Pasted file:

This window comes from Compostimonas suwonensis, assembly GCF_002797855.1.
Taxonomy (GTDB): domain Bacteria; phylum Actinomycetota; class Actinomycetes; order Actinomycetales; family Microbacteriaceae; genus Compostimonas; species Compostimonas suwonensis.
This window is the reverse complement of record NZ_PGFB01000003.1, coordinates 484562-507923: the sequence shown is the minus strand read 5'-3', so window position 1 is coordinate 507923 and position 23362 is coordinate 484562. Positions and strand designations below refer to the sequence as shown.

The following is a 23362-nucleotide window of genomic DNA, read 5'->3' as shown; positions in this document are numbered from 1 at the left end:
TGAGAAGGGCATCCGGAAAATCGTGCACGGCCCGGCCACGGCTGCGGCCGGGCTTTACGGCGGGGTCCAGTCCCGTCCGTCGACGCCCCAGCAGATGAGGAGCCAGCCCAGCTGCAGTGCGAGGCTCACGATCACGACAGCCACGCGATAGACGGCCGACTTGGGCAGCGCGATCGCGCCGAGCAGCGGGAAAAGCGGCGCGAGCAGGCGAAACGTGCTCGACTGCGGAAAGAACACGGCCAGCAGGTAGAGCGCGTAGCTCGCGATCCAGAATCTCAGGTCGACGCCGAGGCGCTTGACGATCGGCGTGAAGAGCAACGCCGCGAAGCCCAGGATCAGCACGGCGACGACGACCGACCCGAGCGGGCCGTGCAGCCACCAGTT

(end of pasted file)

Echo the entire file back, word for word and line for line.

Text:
This window comes from Compostimonas suwonensis, assembly GCF_002797855.1.
Taxonomy (GTDB): domain Bacteria; phylum Actinomycetota; class Actinomycetes; order Actinomycetales; family Microbacteriaceae; genus Compostimonas; species Compostimonas suwonensis.
This window is the reverse complement of record NZ_PGFB01000003.1, coordinates 484562-507923: the sequence shown is the minus strand read 5'-3', so window position 1 is coordinate 507923 and position 23362 is coordinate 484562. Positions and strand designations below refer to the sequence as shown.

The following is a 23362-nucleotide window of genomic DNA, read 5'->3' as shown; positions in this document are numbered from 1 at the left end:
TGAGAAGGGCATCCGGAAAATCGTGCACGGCCCGGCCACGGCTGCGGCCGGGCTTTACGGCGGGGTCCAGTCCCGTCCGTCGACGCCCCAGCAGATGAGGAGCCAGCCCAGCTGCAGTGCGAGGCTCACGATCACGACAGCCACGCGATAGACGGCCGACTTGGGCAGCGCGATCGCGCCGAGCAGCGGGAAAAGCGGCGCGAGCAGGCGAAACGTGCTCGACTGCGGAAAGAACACGGCCAGCAGGTAGAGCGCGTAGCTCGCGATCCAGAATCTCAGGTCGACGCCGAGGCGCTTGACGATCGGCGTGAAGAGCAACGCCGCGAAGCCCAGGATCAGCACGGCGACGACGACCGACCCGAGCGGGCCGTGCAGCCACCAGTT